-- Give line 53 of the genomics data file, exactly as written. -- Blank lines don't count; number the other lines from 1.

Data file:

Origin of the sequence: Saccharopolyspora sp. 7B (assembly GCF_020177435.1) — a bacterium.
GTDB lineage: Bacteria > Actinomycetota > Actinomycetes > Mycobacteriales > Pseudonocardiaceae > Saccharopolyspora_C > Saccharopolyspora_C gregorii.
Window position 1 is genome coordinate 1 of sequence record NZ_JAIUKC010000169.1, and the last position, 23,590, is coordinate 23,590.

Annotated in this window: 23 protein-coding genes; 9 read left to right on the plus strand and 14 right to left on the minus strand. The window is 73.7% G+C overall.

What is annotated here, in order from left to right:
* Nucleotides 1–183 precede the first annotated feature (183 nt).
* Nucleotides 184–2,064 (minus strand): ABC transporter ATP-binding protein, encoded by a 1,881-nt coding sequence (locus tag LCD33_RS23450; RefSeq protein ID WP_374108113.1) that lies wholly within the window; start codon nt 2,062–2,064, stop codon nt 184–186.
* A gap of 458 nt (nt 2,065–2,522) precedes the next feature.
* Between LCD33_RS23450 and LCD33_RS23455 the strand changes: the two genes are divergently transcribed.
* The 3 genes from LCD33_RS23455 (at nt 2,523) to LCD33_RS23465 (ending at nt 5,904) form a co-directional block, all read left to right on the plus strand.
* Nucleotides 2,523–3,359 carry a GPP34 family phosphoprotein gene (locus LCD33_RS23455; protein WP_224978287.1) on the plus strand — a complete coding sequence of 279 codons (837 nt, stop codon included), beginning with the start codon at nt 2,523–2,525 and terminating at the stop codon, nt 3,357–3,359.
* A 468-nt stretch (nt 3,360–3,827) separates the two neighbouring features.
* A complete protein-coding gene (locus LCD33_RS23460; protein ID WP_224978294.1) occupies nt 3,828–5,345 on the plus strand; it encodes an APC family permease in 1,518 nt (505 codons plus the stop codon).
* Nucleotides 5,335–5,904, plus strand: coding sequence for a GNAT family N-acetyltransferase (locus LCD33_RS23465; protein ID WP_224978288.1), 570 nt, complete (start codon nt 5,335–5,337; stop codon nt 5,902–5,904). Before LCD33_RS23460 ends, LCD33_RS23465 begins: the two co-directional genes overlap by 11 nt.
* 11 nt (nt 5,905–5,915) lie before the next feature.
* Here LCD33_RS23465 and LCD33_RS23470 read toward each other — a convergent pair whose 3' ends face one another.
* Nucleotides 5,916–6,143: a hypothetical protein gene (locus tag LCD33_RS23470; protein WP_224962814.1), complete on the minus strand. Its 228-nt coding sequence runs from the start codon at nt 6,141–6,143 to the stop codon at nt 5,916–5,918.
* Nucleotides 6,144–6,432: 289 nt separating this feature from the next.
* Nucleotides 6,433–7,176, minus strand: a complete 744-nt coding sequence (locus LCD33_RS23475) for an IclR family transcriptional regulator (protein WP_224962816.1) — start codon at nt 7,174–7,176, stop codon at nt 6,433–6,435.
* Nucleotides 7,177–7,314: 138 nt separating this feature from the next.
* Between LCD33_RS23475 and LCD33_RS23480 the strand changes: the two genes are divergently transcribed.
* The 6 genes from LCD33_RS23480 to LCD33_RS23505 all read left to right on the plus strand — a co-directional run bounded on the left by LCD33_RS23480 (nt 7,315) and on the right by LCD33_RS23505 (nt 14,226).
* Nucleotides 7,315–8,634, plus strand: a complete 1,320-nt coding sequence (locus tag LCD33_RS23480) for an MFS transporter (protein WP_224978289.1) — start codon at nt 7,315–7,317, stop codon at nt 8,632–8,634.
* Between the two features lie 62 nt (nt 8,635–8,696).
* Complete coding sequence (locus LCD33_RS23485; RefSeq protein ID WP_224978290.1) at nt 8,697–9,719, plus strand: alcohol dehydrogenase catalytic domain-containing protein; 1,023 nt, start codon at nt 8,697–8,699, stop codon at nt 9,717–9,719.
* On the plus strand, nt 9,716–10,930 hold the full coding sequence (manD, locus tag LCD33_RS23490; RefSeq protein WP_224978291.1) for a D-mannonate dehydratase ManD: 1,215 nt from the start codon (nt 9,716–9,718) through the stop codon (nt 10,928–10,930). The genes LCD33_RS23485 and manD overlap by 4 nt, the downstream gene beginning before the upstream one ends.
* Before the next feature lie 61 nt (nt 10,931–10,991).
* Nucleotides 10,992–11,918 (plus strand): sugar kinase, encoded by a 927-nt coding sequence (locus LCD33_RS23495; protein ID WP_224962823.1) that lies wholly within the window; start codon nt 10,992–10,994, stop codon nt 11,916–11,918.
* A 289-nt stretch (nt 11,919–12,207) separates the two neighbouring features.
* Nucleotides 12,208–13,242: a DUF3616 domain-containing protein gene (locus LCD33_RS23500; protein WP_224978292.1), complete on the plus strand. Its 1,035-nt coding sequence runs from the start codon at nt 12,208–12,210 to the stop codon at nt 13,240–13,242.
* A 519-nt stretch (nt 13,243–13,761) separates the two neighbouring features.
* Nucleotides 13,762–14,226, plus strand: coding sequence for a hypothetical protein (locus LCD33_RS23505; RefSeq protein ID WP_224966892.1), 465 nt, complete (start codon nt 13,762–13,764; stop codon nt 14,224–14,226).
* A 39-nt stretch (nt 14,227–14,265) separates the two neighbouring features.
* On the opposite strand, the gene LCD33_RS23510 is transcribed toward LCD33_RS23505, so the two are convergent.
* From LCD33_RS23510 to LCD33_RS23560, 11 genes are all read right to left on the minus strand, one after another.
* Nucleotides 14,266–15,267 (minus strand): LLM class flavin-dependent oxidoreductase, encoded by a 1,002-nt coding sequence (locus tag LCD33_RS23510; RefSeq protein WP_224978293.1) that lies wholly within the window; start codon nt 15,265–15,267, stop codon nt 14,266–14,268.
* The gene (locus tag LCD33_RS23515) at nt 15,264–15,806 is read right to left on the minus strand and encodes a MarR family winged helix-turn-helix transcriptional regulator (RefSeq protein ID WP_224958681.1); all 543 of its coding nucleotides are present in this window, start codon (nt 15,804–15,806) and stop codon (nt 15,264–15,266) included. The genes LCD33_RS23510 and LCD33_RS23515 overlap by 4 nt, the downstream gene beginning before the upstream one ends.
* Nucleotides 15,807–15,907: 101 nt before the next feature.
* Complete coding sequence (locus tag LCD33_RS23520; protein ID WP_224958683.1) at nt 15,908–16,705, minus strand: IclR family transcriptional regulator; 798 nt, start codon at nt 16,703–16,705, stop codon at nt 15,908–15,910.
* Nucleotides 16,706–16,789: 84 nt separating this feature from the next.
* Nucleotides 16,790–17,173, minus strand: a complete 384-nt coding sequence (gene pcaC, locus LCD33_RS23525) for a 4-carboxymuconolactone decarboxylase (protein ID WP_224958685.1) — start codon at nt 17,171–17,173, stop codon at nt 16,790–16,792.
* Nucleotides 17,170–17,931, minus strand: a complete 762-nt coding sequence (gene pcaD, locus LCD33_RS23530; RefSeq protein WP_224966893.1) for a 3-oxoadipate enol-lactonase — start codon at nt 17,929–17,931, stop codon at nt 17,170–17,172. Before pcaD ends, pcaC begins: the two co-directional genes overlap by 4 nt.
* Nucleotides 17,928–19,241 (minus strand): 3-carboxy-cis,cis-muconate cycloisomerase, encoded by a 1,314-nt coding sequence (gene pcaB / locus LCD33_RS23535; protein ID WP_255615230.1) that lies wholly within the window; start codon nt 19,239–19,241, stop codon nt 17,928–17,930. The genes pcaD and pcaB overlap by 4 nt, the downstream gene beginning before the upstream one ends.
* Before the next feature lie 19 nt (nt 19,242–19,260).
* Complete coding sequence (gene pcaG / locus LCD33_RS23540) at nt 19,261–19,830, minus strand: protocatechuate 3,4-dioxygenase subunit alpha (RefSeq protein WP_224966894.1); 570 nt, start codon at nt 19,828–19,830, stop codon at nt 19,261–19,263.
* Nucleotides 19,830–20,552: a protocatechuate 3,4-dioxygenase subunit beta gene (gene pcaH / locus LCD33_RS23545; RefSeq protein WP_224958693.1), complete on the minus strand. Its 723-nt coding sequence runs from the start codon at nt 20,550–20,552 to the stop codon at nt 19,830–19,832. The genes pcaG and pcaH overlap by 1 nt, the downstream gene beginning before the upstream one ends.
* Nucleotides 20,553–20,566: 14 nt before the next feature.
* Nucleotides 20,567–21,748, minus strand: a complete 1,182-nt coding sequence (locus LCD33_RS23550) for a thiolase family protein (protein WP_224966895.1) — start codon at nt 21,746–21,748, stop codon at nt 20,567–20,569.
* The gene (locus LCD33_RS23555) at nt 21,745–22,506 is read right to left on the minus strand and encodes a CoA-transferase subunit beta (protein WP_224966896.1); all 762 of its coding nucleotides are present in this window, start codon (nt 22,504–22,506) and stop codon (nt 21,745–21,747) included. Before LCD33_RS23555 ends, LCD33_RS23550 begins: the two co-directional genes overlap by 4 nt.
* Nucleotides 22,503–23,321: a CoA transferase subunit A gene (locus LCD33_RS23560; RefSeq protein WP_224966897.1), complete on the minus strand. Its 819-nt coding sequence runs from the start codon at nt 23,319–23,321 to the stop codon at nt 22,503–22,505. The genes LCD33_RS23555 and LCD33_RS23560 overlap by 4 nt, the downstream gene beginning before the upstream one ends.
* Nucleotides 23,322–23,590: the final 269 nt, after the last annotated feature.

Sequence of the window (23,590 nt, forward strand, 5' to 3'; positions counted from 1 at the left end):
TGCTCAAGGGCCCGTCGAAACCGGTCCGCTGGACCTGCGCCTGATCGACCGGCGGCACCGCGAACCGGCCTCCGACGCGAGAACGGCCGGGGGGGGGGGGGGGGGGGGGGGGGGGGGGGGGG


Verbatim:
TGCTCAAGGGCCCGTCGAAACCGGTCCGCTGGACCTGCGCCTGATCGACCGGCGGCACCGCGAACCGGCCTCCGACGCGAGAACGGCCGGGGGGGGGGGGGGGGGGGGGGGGGGGGGGGGGG